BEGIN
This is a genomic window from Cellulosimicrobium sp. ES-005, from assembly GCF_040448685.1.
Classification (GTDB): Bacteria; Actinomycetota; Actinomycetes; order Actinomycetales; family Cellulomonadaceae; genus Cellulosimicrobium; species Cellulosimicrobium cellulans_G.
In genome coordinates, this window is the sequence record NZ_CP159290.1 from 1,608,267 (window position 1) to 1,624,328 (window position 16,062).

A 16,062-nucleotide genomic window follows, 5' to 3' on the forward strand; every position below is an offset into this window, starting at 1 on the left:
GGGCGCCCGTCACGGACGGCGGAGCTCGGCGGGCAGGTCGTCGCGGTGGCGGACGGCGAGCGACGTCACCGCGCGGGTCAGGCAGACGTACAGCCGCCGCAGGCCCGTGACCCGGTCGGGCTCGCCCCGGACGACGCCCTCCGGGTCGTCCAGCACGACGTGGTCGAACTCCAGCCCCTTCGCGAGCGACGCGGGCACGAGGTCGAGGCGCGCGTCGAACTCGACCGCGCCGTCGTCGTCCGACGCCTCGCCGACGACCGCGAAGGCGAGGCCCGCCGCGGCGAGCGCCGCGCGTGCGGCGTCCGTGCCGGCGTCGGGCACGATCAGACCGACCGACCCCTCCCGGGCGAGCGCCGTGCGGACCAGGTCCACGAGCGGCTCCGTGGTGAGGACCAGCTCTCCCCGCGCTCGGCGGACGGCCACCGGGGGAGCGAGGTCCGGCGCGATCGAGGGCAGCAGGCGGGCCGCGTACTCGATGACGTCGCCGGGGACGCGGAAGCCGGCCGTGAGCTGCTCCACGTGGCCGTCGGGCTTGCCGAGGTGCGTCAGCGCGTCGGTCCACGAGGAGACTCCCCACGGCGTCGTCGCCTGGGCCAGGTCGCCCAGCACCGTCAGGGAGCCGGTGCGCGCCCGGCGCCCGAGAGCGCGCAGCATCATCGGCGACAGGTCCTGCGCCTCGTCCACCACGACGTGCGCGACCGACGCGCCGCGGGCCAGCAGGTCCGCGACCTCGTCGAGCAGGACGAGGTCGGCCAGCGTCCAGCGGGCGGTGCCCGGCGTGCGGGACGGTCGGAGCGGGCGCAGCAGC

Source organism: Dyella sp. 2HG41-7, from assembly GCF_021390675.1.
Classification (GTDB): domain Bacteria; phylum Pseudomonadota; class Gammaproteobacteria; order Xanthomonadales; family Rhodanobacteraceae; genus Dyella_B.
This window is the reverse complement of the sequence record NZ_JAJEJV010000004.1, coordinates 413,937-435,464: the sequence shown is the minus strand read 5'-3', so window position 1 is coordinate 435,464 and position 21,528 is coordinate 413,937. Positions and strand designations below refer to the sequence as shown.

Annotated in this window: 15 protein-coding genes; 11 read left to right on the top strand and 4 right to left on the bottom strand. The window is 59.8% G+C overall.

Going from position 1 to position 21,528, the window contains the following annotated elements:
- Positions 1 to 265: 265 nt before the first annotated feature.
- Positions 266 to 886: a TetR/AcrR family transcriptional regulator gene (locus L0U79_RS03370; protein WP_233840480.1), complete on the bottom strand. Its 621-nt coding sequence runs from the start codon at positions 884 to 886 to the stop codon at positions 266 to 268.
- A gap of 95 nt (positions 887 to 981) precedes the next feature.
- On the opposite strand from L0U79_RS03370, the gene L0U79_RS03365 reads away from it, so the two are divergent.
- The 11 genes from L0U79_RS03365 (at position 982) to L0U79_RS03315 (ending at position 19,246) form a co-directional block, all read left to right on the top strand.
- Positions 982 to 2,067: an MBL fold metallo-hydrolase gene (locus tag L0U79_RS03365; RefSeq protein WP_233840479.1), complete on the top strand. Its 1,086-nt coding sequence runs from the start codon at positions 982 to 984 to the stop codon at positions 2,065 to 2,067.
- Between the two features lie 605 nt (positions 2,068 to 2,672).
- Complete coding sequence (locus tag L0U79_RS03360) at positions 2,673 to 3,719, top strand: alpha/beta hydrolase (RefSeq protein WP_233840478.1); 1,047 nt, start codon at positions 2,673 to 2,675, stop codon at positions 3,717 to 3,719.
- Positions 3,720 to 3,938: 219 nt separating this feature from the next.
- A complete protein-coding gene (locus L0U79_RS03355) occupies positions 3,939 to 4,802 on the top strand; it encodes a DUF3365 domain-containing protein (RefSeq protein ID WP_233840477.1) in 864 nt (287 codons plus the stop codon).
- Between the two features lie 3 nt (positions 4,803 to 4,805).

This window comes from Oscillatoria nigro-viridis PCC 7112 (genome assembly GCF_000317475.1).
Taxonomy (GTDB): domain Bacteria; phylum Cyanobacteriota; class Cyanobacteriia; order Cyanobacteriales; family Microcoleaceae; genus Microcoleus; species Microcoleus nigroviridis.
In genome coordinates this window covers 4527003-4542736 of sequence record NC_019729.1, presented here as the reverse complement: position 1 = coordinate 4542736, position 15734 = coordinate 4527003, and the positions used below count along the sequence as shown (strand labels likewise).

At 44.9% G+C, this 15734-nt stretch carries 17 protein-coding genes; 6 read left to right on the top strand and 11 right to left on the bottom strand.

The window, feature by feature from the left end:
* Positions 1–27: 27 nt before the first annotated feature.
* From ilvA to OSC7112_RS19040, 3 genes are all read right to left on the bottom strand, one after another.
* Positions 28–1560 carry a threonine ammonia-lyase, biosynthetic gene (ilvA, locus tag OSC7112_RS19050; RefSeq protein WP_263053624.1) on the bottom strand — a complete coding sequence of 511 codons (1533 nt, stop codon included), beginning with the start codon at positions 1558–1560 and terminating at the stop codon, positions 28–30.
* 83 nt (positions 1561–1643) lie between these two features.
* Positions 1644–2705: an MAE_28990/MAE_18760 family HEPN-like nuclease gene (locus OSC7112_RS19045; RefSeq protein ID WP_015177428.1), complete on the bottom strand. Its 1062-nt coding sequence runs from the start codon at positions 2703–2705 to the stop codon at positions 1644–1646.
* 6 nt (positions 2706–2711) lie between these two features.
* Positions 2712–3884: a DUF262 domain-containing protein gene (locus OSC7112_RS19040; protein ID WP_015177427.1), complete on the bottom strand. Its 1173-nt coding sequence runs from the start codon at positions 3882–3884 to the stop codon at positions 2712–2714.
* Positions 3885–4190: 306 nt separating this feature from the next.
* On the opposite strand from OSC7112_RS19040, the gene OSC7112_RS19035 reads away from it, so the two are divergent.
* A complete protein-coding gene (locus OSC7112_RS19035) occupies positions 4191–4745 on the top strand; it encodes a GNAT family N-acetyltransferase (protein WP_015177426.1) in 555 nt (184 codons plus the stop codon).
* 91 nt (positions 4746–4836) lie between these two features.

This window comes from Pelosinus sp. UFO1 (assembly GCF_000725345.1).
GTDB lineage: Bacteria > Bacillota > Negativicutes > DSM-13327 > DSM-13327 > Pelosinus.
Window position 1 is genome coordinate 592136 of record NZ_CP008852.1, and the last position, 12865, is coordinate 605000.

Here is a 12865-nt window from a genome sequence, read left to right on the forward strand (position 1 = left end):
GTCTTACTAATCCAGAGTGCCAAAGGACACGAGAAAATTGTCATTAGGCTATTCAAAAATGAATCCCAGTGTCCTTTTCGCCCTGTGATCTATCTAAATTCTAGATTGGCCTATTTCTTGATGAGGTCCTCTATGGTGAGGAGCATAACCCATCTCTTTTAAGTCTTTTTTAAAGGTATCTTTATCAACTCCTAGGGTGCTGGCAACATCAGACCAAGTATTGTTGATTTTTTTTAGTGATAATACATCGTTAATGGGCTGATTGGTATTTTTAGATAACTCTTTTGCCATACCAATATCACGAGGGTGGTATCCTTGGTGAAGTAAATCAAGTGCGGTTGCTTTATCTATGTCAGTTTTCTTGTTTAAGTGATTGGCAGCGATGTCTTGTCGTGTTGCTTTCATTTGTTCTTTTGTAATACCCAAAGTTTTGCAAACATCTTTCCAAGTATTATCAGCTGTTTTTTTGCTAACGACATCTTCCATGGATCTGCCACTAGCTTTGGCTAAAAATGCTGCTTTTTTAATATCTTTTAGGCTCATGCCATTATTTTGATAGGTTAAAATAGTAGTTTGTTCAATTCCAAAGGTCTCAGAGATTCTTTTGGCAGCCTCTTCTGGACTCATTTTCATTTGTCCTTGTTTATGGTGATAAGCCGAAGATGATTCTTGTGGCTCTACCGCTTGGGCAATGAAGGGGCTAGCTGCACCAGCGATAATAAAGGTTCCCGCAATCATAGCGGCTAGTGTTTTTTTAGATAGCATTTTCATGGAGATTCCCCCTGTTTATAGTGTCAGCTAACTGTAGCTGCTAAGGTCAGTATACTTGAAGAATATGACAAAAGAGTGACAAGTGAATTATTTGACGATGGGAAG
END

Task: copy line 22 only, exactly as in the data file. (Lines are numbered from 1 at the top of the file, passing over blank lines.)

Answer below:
This window comes from Oscillatoria nigro-viridis PCC 7112 (genome assembly GCF_000317475.1).